8.4

The World Is Not Enough review
Time To Go Secret Agenting Again

Summary:

When anyone mentions the words "James Bond" and "Nintendo 64" together, the immediate thought always turns to Rare's Goldeneye. With good reason of course, as it was an amazing game that showed not only that first person shooters could rock on a console but that movie tie-ins didn't have to be bad. Any followup to that would be hard to do. While Rare opted for more of a spiritual successor with their Perfect Dark, Eurocom developed a game using the actual license and gave us The World is not Enough. Can it match up with Rare's game? Well, no, but it's still a good game you will likely enjoy.

As before, the game is played out from a first person perspective as you visit a variety of locations completing objectives. Familiar weapons return for the game like handguns, machine guns and rifles. Each of these have a solid feel to them and let you unleash death upon any terrorist foolish enough to actually get in your way. The aiming and shooting controls are generally pretty good, with a certain element of autoaim assisting you to make up for the lack of mouse input at the lower settings but mostly robbing you of it at the higher difficulties. The classic watch gadget also reappears, though in a more multifunctional useful role as it packs a taser, sleep darts, cutting laser and a grapple hook for your convenience. Naturally some of these are situationally useful, but the taser is a special case which lets you stun enemies for a moment before dealing a finishing blow.

While there's fun to be had in clearing out the grunts, it's definitely more a case of knocking down targets rather than dealing with clever foes. The artificial intelligence in the game isn't amazing really, with enemies clearly presenting themselves to be shot. The closest the game comes to this is placing enemies around corners or having them rappel in from holes in the ceiling. These set pieces are certainly interesting and give the game a bigger sense of action. Largely because of this, the game felt a bit on the easy side. A few areas will avoid such a feeling by presenting you with more dangeorus scenarios, but for the most part you're unlikely to be phased by the challenge of the game.

Set pieces, on the other hand, is something the game does manage well. Taking just the second level of the game as an example, where a meeting at MI6 takes a turn for the worse and terrorists began invading the building. Explosions and rappelling enemies abound as you make your way from one area to the next, dealing with situations as they arise. Some levels also completely change up the gameplay. The ski slope level acts more on-rails, where the level is more focused on the action rather than complex challenges, but it was a lot of fun to play through. The level that involves swimming through underwater passageways not so much. It performs about as well as you'd expect a first person underwater level. By which I mean not very well at all. Fortunately, that is a small part of proceedings.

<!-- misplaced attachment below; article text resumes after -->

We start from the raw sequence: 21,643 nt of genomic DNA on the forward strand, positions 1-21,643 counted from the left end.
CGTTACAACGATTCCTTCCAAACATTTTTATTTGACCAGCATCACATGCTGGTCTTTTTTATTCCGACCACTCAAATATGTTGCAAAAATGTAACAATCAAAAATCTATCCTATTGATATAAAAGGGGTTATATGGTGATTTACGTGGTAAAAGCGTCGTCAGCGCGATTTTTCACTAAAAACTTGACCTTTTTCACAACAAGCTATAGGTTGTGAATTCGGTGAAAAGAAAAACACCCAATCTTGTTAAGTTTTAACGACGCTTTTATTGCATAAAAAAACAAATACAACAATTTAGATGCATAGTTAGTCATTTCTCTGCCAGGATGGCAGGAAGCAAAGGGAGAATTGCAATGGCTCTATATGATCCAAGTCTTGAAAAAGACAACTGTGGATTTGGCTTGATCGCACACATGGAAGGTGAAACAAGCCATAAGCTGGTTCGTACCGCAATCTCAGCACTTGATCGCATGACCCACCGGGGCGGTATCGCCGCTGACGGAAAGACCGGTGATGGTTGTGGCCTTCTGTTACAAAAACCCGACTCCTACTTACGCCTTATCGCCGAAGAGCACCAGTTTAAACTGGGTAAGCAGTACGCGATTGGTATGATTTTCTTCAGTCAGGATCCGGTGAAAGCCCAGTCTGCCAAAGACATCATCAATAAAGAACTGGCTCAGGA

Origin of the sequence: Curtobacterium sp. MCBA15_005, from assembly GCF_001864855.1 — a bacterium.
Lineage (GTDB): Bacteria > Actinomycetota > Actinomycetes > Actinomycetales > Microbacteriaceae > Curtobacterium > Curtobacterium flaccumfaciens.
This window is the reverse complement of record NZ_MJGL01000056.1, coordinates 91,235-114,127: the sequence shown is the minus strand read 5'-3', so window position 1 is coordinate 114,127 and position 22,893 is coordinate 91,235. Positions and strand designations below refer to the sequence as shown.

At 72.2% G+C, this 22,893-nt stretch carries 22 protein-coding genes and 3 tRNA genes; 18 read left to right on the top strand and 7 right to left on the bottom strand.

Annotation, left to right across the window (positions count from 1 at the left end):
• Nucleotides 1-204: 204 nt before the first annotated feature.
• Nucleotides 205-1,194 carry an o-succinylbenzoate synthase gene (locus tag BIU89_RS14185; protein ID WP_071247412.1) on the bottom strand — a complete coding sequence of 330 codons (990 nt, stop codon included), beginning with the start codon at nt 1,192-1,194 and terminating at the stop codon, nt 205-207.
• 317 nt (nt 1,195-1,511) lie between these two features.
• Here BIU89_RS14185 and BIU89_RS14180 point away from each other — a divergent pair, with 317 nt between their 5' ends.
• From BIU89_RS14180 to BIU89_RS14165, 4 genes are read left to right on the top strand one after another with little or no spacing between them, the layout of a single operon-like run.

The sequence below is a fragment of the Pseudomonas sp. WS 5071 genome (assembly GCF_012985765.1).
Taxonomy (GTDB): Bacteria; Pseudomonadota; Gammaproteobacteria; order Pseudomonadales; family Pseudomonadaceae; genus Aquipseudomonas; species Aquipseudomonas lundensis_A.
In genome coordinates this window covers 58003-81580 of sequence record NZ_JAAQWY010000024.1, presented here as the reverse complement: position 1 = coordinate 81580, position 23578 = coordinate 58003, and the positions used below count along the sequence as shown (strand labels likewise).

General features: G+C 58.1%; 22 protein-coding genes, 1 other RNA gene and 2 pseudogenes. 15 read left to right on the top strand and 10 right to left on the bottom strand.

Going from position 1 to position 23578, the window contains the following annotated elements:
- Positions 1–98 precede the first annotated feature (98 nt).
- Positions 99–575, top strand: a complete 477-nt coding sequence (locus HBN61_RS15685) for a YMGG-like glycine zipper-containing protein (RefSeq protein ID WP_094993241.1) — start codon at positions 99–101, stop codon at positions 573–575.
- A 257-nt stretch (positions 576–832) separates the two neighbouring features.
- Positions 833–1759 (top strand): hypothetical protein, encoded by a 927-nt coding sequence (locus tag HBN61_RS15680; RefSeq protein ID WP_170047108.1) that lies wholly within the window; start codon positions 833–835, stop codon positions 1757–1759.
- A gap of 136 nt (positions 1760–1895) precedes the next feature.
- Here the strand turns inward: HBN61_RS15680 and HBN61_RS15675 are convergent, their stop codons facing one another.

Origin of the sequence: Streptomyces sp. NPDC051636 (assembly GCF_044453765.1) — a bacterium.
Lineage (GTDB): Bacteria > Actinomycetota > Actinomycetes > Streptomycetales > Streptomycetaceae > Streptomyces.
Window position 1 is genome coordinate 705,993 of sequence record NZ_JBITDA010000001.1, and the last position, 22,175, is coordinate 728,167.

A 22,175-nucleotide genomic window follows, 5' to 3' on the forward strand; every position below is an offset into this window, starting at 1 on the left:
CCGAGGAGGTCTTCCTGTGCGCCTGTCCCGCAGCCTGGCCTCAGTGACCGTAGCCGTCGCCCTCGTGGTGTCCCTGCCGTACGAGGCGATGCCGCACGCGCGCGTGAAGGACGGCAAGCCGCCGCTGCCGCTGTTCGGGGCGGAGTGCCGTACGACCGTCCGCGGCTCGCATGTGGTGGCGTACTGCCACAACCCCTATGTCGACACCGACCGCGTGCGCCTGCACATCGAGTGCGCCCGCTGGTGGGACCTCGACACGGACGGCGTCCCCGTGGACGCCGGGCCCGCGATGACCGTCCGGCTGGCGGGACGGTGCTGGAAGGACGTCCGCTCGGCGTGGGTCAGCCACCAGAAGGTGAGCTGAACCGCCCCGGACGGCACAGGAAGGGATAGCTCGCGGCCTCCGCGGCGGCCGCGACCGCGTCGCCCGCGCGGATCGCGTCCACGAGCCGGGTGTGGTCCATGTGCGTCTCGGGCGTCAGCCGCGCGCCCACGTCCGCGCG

As part of this, the objective system ties in nicely. You'll start a level with one or two objectives, but as you progress new objectives get added in as events happen, leading to an evolving state of play where you must be prepared to have new goals to accomplish mid-mission. I thought that was pretty cool, as opposed to sticking to the set of items listed off at the beginning. Objectives themselves pretty much run the usual things. Collect item A, meet with NPC B, reach location C. Sometimes they'll break things up, like a few stealth sections that feel reasonably well done and fun. All said, there's still a good variety of them to deal with though and some help break up the otherwise simple goal of "shoot bad guys".